Robert Macomber's Honor series of naval fiction follows the life and career of Peter Wake in the U.S. Navy during the tumultuous years from 1863 to 1901. Honorable Mention is the third in the series.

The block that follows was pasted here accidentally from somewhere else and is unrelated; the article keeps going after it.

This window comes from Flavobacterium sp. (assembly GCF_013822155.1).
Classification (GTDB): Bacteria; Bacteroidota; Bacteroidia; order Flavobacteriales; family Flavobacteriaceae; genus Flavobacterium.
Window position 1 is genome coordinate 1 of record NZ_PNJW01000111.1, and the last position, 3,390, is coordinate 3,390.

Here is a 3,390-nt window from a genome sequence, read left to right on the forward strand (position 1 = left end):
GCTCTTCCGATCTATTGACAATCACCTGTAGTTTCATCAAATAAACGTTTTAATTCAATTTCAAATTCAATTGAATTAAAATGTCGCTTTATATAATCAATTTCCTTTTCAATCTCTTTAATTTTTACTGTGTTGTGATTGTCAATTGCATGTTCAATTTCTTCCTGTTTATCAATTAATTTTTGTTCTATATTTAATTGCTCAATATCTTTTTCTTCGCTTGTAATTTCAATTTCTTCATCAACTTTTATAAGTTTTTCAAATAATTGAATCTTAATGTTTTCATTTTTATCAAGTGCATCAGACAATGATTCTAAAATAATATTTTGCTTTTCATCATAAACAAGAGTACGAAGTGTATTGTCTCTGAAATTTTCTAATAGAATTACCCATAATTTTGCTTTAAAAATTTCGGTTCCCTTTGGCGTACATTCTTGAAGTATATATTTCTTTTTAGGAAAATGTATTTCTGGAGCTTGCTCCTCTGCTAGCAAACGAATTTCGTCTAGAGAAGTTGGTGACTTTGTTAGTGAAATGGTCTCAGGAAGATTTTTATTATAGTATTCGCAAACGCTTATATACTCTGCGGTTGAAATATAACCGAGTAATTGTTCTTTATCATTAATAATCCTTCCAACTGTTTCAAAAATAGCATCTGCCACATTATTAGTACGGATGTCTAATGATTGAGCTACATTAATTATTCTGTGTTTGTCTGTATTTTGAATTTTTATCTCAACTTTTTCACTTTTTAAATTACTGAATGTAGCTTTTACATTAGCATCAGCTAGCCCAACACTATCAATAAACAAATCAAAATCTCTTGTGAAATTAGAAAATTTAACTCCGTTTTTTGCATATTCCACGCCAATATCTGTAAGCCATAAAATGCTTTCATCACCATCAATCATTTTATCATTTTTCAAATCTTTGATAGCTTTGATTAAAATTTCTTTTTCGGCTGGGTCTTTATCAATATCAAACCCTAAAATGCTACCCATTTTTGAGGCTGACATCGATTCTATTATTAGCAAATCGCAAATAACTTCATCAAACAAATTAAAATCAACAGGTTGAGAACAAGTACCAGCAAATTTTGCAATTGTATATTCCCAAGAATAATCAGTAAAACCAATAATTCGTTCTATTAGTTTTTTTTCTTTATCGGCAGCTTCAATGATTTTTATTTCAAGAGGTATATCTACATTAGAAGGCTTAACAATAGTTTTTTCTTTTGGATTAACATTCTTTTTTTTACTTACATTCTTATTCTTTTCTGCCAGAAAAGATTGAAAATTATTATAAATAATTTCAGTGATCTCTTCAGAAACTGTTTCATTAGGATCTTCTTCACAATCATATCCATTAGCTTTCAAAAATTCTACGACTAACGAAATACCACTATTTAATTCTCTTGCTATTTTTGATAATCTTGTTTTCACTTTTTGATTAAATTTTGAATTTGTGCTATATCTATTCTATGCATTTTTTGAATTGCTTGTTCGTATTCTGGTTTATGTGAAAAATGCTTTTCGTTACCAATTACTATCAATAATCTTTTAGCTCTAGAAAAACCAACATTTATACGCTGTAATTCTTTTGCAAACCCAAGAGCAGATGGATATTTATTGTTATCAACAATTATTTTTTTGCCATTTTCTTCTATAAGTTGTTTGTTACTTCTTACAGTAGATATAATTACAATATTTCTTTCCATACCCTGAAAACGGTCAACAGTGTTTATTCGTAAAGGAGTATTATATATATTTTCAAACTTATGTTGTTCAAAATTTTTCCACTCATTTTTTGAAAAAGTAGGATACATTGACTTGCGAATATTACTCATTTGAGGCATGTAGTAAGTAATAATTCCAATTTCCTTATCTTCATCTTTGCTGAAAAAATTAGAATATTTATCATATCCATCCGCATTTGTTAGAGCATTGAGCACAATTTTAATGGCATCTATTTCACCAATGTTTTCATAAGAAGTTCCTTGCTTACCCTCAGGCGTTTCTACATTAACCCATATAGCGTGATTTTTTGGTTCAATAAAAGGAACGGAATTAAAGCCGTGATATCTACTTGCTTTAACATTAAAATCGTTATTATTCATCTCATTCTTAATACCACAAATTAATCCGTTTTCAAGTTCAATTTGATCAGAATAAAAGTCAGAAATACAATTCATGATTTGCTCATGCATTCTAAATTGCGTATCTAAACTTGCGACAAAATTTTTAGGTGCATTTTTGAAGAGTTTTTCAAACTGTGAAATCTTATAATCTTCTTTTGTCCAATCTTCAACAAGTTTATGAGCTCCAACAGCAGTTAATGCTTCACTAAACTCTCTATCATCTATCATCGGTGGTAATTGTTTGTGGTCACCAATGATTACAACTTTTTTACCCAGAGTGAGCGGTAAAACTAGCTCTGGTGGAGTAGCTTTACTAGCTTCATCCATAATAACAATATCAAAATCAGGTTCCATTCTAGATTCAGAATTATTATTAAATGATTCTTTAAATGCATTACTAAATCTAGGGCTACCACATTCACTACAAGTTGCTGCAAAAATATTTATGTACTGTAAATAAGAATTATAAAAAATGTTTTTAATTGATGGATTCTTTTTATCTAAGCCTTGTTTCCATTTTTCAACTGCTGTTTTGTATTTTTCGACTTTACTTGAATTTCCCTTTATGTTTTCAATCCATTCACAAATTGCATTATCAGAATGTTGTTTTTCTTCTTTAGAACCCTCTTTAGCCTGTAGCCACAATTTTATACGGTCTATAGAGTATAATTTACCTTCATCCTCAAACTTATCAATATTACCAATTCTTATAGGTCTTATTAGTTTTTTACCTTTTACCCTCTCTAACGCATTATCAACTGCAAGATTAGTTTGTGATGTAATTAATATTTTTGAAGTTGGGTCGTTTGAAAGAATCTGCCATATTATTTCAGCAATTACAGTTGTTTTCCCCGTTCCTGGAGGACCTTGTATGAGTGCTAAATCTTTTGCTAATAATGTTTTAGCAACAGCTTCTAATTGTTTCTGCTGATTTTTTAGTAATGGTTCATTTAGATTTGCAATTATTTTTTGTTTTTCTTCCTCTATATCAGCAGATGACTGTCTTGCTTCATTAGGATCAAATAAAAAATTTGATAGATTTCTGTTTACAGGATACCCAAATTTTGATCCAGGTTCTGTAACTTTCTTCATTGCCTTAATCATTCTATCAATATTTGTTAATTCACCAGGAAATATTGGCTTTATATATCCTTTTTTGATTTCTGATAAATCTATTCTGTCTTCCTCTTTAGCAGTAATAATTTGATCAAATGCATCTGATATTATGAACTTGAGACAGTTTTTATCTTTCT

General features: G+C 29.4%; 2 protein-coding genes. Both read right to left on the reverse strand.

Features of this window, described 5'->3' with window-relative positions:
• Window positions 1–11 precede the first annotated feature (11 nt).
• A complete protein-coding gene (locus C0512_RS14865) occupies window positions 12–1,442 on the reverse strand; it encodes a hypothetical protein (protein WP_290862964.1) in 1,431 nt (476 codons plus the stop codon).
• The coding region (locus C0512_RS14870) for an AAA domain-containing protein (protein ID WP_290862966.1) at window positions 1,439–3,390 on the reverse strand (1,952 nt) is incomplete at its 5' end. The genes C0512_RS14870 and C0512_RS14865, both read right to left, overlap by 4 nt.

It's the fall of 1864. The age of sail is passing and Lt. Peter Wake finds himself again in Key West, but this time in command of a steamer, the U.S.S. Hunt. He quickly plunges into action as he chases a mystery ship during a tropical storm off Cuba, deals with a seductively dangerous woman during a mission in enemy territory ashore, confronts death to liberate an escaping slave ship, and comes face to face with the enemy's most powerful warship in Havana's harbor. Wake is no longer alone in this dangerous world. His wife Linda, hiding in a pro-Union camp on Useppa Island, gives him a future to look forward to as the war nears its end. But then in January 1866, as most Union soldiers are preparing to go home, a powerful ocean raider shows up in a remote corner of the Caribbean, and Wake finds that for some the war is not over yet. The first in the series, At the Edge of Honor, received the 2003 Patrick D. Smith Literary Award as Best Historical Novel of Florida, and the second, Point of Honor, was named the 2003 recipient the John Esten Cook Literary Award for Best Work in Southern Fiction.